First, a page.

Your heart is like an island, like a bomb chambered for containment and you should handle my heart like a rare species of flower that grows only here, like a thing that can destroy.
Why does theoretical poetry sound unwritten while theoretical physics sounds sound?
Metaphysical poetry started off as an insult: Dryden accuses Donne of perplexing “the minds of the fair sex with nice speculations of philosophy, when he should engage their hearts and entertain them with the softnesses of love.”
Likewise, the Impressionists were so named for making only “mere impressions;” in the words of their first critic, “Wallpaper in its embryonic state is more finished than that seascape.”
Something wet, egglike before it hardens into the backdrop: Impression, Sunrise is the name of the Monet.
I powder my skin to diffuse the light so I’ll look more like morning, beloved, when you look at me.
The wallpaper is not the wall.
It’s more like skin and, in the house I grew up in, more like a palimpsest, one layer slapped on top of another so that when you ran your fingers along it as you talked on the kitchen phone, you could scratch back through three types of flowers: Narcissus, Salvia, Rosa.
So that when her daughter came at my mother with an ice pick, you could see, finally, the wall underneath.
When I said her daughter, did you think I was talking about me?
In most versions of As Time Goes By, the singers sing the lines about memory (You must remember this/A kiss is just a kiss, a sigh is just a sigh./The fundamental things apply/As time goes by.) and skip the lyrics about the theory of relativity (This day and age we’re living in/Gives cause for apprehension/With speed and new invention/And things like fourth dimension/We get a trifle weary/With Mr. Einstein’s theory.).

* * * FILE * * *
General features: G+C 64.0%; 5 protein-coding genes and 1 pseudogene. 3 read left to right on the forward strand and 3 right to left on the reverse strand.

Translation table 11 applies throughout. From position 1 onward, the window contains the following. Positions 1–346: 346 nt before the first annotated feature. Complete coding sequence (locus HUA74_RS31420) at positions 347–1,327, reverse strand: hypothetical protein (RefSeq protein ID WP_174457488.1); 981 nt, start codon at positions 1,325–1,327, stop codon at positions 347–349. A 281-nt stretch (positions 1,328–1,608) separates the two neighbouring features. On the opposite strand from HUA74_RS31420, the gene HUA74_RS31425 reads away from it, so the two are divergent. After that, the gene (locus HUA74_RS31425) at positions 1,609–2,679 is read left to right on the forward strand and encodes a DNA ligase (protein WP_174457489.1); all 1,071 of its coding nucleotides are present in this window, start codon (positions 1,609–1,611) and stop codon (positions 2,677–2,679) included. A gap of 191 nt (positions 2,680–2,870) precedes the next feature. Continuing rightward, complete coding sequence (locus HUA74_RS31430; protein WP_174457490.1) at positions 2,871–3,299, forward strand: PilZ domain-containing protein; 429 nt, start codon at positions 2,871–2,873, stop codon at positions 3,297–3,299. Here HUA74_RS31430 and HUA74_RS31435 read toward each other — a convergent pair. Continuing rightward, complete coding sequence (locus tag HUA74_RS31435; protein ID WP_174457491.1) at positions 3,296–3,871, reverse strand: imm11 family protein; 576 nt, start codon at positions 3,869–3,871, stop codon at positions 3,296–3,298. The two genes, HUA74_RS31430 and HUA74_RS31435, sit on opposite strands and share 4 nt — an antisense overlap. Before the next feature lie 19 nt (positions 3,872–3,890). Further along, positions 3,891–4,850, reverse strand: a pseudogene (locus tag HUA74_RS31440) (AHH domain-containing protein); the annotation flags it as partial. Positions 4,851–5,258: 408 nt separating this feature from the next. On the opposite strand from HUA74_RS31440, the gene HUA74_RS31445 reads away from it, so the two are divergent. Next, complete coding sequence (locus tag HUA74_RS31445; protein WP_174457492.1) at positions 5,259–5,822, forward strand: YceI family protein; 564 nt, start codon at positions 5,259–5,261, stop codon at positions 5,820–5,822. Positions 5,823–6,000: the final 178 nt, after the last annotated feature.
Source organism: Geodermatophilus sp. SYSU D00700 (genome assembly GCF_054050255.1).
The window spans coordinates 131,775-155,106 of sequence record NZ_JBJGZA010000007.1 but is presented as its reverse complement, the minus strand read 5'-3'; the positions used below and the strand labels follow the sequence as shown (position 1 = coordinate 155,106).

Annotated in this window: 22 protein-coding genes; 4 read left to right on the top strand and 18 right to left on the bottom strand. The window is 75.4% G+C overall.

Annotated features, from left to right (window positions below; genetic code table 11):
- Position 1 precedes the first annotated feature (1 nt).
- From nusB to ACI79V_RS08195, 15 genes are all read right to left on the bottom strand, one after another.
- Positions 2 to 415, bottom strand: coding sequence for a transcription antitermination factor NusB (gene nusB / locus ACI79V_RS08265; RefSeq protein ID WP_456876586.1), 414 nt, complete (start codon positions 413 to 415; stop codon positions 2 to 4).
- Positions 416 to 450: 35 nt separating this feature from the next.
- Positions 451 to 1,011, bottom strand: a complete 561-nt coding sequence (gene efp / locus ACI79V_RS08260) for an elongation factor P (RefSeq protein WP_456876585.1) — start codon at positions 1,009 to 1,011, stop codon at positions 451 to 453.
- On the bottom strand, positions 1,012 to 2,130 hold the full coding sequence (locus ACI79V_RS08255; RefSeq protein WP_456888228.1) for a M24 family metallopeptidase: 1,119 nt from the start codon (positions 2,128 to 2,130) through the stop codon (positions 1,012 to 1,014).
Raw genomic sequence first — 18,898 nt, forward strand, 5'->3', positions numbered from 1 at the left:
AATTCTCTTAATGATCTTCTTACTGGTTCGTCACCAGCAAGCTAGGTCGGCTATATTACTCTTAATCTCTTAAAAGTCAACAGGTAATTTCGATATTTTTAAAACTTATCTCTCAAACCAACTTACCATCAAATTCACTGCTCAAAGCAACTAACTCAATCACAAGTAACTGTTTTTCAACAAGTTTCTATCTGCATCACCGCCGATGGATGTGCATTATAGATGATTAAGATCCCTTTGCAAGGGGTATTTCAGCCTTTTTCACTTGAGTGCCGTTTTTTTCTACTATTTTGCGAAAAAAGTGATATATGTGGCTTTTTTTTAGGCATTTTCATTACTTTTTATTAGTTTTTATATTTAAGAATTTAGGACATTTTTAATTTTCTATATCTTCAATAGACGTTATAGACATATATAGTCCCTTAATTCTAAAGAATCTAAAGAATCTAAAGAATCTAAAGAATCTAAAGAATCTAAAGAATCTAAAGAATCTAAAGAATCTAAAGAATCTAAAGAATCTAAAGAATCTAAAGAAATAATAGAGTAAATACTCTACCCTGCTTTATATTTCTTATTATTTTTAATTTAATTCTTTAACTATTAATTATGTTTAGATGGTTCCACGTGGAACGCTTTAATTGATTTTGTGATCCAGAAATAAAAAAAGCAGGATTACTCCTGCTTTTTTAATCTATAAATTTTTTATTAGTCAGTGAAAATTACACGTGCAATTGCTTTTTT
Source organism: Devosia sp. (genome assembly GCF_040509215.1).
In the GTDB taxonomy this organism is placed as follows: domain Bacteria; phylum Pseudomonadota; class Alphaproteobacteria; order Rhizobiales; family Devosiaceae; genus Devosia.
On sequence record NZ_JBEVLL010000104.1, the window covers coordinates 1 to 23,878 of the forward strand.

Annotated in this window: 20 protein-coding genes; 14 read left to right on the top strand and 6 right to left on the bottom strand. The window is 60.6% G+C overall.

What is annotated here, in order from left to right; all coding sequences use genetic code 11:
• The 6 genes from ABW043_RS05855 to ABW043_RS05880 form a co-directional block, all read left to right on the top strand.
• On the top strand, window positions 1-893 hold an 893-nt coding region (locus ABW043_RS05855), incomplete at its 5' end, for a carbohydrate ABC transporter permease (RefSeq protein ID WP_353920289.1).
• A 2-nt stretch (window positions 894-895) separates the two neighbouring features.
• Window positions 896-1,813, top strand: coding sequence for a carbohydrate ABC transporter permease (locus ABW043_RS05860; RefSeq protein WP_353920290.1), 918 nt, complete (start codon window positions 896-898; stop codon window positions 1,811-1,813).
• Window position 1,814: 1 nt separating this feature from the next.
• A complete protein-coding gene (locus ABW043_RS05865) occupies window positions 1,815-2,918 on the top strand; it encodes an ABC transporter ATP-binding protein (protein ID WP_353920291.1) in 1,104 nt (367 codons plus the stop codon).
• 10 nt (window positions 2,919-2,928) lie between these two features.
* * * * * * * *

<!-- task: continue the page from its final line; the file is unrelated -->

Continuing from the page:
I listen to five versions of the song to find one that includes Einstein: Bing Crosby, Paul Anka, Louis Armstrong with Nat King Cole, Willie Nelson with Julio Iglesias, and, finally, Sammy Davis Jr., his whole thirteen-minute performance, with thirteen impersonations that include Nat King Cole, Louis Armstrong, Humphry Bogart, et cetera—at what speed does time go by?
One second per second.
Still no Einstein, probably because the apprehension in the song suggests a link to the atomic bomb, which does not, the critics say, engage the heart.
It’s raining and there are two ways to get where I’m going, but, while I’m considering getting in the left lane, the car in front of me gets in the left lane so I stay in the right.
We meet at the stop sign where the two points intersect.
In the timeline of the atom bomb, Einstein’s equation didn’t really matter.
The bomb was already patented, just not built.
There are bombs in theory and bombs in practice.
It’s the theoretical bomb that makes us twitch.
Here are three fun experiments about time you can do at home:
Ice melts; adding more water does not make more ice.
Drop an egg on the floor: Once done, this cannot be undone.
Stir two things together clockwise, then counterclockwise; this does not return each to its original state.
Yesterday, this headline came across my feed, Humans to See First-ever Photo of Black Hole in Three Days.
We will move from the imagined to the real, real soon.
Black holes are key to time because they seem to show time has a direction because, like love, you can fall in, but not up: You just keep falling.
The heart is a soft tissue, beloved, that works outside your control.
There’s a slash in the title of this poem, “Time/bomb,” that is a reference to the way poets divide lines because 1) this poem is made of sentences and 2) I wanted to gesture toward split but not (yet) set off the bomb the way poets sometimes break a line to add tension.
I took the shortcut through the cemetery.
An early review of Whistler’s Nocturne series also describes it as wallpaper, suggesting there’s no difference between night and day.
Another way to measure time is to play until you hear the coyotes and then come home, which is mostly, also, what lovers do.